Tuesday, July 24, 2007


Various sorts of drug or whatever are supposedly common in professional (and higher level amateur) biking competition. The Tour de France, from everything I've read, sounds like utter torture, even for the most fit, most effective riders. So, people try whatever they can, including stuff that's illegal or against the biking rules.

People decry this practice, and with good reason.

But I ask you, if you could take a drug that would make you ten percent smarter, would you? (Let's pretend that "smarter" can be meaningfully measured in this context and isn't merely a number, but something that measurably affects performance.)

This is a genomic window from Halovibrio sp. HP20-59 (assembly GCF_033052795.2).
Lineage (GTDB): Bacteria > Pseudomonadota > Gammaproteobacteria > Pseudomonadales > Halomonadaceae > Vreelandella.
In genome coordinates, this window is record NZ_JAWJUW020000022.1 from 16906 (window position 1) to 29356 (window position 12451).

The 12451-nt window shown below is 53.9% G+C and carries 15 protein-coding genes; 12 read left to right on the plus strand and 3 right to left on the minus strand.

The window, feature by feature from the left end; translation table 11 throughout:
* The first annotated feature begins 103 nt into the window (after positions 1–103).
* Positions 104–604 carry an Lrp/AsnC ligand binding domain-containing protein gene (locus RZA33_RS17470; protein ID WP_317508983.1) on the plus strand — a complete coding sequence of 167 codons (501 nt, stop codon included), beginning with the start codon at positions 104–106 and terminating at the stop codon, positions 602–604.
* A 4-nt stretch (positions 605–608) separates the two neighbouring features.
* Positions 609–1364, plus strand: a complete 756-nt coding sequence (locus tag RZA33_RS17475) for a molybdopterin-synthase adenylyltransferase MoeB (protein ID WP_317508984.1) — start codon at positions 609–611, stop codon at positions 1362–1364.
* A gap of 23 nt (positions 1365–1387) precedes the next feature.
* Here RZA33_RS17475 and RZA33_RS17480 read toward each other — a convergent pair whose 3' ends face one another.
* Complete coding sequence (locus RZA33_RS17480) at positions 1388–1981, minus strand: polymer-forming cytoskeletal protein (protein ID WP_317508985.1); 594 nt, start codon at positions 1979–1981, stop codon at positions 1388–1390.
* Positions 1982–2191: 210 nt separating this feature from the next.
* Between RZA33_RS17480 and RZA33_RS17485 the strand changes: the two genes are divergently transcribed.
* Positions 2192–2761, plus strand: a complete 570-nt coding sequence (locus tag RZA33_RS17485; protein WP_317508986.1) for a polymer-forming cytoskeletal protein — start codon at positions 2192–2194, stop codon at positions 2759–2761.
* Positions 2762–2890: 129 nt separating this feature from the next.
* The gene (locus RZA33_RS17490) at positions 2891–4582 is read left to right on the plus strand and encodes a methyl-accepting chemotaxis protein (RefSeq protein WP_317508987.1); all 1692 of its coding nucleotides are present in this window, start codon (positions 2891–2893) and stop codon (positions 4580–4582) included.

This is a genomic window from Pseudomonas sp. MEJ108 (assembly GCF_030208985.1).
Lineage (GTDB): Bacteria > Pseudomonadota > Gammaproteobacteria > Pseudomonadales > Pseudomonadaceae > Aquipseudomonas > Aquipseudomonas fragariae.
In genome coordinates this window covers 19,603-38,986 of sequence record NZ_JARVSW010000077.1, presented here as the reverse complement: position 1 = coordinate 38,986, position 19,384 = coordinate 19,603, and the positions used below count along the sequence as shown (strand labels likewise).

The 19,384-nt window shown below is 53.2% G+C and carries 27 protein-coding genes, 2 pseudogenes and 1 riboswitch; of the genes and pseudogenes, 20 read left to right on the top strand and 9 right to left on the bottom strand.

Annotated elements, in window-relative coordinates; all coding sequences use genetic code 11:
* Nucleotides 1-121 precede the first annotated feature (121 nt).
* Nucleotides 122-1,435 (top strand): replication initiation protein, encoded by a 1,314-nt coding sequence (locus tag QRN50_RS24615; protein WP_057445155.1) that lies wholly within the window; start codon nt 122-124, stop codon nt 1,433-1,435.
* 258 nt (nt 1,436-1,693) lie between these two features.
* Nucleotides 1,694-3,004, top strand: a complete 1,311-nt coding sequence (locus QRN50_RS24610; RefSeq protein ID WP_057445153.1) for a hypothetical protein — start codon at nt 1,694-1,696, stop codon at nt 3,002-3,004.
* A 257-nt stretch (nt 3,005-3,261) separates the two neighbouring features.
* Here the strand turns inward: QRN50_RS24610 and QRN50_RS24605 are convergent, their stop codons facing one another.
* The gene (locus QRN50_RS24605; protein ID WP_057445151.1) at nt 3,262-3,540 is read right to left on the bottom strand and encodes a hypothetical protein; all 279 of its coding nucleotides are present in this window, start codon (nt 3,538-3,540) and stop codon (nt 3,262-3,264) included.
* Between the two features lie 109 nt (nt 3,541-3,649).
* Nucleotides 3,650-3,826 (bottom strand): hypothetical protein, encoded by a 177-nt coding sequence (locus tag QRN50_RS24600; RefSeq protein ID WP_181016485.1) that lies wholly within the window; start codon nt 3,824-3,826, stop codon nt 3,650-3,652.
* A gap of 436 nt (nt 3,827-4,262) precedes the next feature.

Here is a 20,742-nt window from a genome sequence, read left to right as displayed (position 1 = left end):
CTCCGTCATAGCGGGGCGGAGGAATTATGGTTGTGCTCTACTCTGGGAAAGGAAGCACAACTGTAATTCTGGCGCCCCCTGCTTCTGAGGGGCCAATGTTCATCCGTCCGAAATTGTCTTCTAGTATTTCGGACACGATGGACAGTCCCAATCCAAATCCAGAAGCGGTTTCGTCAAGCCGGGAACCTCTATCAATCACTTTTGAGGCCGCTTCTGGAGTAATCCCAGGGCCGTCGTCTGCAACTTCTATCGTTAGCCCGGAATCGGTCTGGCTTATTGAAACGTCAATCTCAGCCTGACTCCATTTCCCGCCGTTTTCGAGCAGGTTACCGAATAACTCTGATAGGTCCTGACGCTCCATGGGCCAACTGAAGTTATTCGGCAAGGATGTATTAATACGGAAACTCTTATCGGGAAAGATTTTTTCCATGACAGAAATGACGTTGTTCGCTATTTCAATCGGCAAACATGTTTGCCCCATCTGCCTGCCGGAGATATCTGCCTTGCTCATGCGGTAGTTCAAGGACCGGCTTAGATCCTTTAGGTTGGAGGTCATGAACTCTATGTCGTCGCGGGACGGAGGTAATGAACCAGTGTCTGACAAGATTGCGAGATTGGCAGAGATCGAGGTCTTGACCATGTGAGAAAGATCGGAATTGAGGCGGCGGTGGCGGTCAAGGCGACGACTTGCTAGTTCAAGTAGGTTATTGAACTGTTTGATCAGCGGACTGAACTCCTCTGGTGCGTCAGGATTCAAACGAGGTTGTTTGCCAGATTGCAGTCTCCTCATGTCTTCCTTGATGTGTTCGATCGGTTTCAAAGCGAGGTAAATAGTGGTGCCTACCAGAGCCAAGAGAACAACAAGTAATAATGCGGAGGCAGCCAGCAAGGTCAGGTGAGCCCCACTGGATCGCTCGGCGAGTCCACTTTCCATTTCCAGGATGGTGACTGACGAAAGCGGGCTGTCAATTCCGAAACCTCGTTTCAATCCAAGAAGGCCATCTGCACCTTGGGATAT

How about if you were likely to die five years earlier than otherwise?

Five percent smarter?

Ten years earlier?

I have to admit, in grad school, I would gladly have taken that risk to be ten percent smarter. And I don't imagine the competition in my grad school/field was one tenth that of being a professional bike rider. And I'm pretty certain that almost every other grad student would have taken the drug, too.

Today, yes, I think I'd probably take something that would make me even five percent smarter, even if I thought it would kill me ten years earlier.

However, I would be pretty darned reticent if the something were illegal, especially illegal to the point where people with guns (sellers or law enforcement) were interested. So let's think something that's maybe semi-legal, or prescription.

Would you take it, Smart Pill X? Why or why not?


  1. I wouldn't take it. I am too scared of death. I wouldn't want to do anything that brings that forward.